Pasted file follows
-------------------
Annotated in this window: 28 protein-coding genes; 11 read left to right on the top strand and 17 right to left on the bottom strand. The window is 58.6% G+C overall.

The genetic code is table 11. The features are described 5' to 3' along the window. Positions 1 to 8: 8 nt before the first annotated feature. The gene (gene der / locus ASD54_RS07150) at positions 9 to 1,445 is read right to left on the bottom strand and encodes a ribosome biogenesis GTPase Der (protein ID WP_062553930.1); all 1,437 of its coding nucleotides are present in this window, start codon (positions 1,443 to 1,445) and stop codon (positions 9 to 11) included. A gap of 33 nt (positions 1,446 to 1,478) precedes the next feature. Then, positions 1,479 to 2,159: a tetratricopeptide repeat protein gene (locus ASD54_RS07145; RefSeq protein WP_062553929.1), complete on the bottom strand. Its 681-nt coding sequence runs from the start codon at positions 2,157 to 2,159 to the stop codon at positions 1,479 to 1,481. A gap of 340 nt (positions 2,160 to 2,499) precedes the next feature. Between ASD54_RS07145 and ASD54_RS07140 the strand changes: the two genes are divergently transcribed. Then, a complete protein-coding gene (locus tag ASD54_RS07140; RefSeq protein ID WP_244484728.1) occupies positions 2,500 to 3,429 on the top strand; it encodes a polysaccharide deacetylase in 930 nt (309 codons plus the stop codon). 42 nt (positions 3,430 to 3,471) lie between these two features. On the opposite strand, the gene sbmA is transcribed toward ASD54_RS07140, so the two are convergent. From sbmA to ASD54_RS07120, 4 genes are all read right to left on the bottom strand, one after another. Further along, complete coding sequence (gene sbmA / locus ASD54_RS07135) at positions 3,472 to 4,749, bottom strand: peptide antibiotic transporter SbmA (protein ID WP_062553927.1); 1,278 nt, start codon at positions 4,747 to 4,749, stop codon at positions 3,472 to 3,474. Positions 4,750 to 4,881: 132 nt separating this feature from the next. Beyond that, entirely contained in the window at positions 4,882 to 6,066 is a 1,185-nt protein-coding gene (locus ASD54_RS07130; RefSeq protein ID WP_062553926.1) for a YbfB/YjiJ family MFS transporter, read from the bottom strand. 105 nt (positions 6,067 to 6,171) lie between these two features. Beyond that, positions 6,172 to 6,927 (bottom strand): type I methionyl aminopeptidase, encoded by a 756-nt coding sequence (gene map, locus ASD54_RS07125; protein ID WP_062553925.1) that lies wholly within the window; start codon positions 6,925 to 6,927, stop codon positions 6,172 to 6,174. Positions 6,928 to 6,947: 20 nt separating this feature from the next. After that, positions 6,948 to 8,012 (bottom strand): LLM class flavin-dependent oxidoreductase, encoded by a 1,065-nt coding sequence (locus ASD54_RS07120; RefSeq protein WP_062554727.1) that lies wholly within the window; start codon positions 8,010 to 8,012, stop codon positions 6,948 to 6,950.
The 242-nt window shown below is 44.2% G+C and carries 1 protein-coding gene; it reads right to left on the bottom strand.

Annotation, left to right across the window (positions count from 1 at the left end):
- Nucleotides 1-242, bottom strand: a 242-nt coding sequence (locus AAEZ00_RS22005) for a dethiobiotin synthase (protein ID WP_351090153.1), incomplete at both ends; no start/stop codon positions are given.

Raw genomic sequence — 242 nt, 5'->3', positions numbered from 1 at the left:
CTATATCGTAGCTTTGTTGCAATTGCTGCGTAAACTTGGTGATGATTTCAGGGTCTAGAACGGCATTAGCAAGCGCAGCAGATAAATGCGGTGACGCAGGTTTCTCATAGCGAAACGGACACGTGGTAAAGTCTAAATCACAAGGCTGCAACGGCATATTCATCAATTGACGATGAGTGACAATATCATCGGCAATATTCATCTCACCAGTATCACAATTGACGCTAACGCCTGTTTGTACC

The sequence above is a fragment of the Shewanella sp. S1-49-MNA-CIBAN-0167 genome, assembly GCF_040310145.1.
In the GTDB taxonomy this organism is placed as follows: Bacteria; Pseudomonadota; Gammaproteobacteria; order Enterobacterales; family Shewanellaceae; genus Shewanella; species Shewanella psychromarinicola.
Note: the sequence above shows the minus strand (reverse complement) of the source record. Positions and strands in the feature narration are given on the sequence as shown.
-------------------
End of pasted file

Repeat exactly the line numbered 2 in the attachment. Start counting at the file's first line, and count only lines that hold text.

The genetic code is table 11. The features are described 5' to 3' along the window. Positions 1 to 8: 8 nt before the first annotated feature. The gene (gene der / locus ASD54_RS07150) at positions 9 to 1,445 is read right to left on the bottom strand and encodes a ribosome biogenesis GTPase Der (protein ID WP_062553930.1); all 1,437 of its coding nucleotides are present in this window, start codon (positions 1,443 to 1,445) and stop codon (positions 9 to 11) included. A gap of 33 nt (positions 1,446 to 1,478) precedes the next feature. Then, positions 1,479 to 2,159: a tetratricopeptide repeat protein gene (locus ASD54_RS07145; RefSeq protein WP_062553929.1), complete on the bottom strand. Its 681-nt coding sequence runs from the start codon at positions 2,157 to 2,159 to the stop codon at positions 1,479 to 1,481. A gap of 340 nt (positions 2,160 to 2,499) precedes the next feature. Between ASD54_RS07145 and ASD54_RS07140 the strand changes: the two genes are divergently transcribed. Then, a complete protein-coding gene (locus tag ASD54_RS07140; RefSeq protein ID WP_244484728.1) occupies positions 2,500 to 3,429 on the top strand; it encodes a polysaccharide deacetylase in 930 nt (309 codons plus the stop codon). 42 nt (positions 3,430 to 3,471) lie between these two features. On the opposite strand, the gene sbmA is transcribed toward ASD54_RS07140, so the two are convergent. From sbmA to ASD54_RS07120, 4 genes are all read right to left on the bottom strand, one after another. Further along, complete coding sequence (gene sbmA / locus ASD54_RS07135) at positions 3,472 to 4,749, bottom strand: peptide antibiotic transporter SbmA (protein ID WP_062553927.1); 1,278 nt, start codon at positions 4,747 to 4,749, stop codon at positions 3,472 to 3,474. Positions 4,750 to 4,881: 132 nt separating this feature from the next. Beyond that, entirely contained in the window at positions 4,882 to 6,066 is a 1,185-nt protein-coding gene (locus ASD54_RS07130; RefSeq protein ID WP_062553926.1) for a YbfB/YjiJ family MFS transporter, read from the bottom strand. 105 nt (positions 6,067 to 6,171) lie between these two features. Beyond that, positions 6,172 to 6,927 (bottom strand): type I methionyl aminopeptidase, encoded by a 756-nt coding sequence (gene map, locus ASD54_RS07125; protein ID WP_062553925.1) that lies wholly within the window; start codon positions 6,925 to 6,927, stop codon positions 6,172 to 6,174. Positions 6,928 to 6,947: 20 nt separating this feature from the next. After that, positions 6,948 to 8,012 (bottom strand): LLM class flavin-dependent oxidoreductase, encoded by a 1,065-nt coding sequence (locus ASD54_RS07120; RefSeq protein WP_062554727.1) that lies wholly within the window; start codon positions 8,010 to 8,012, stop codon positions 6,948 to 6,950.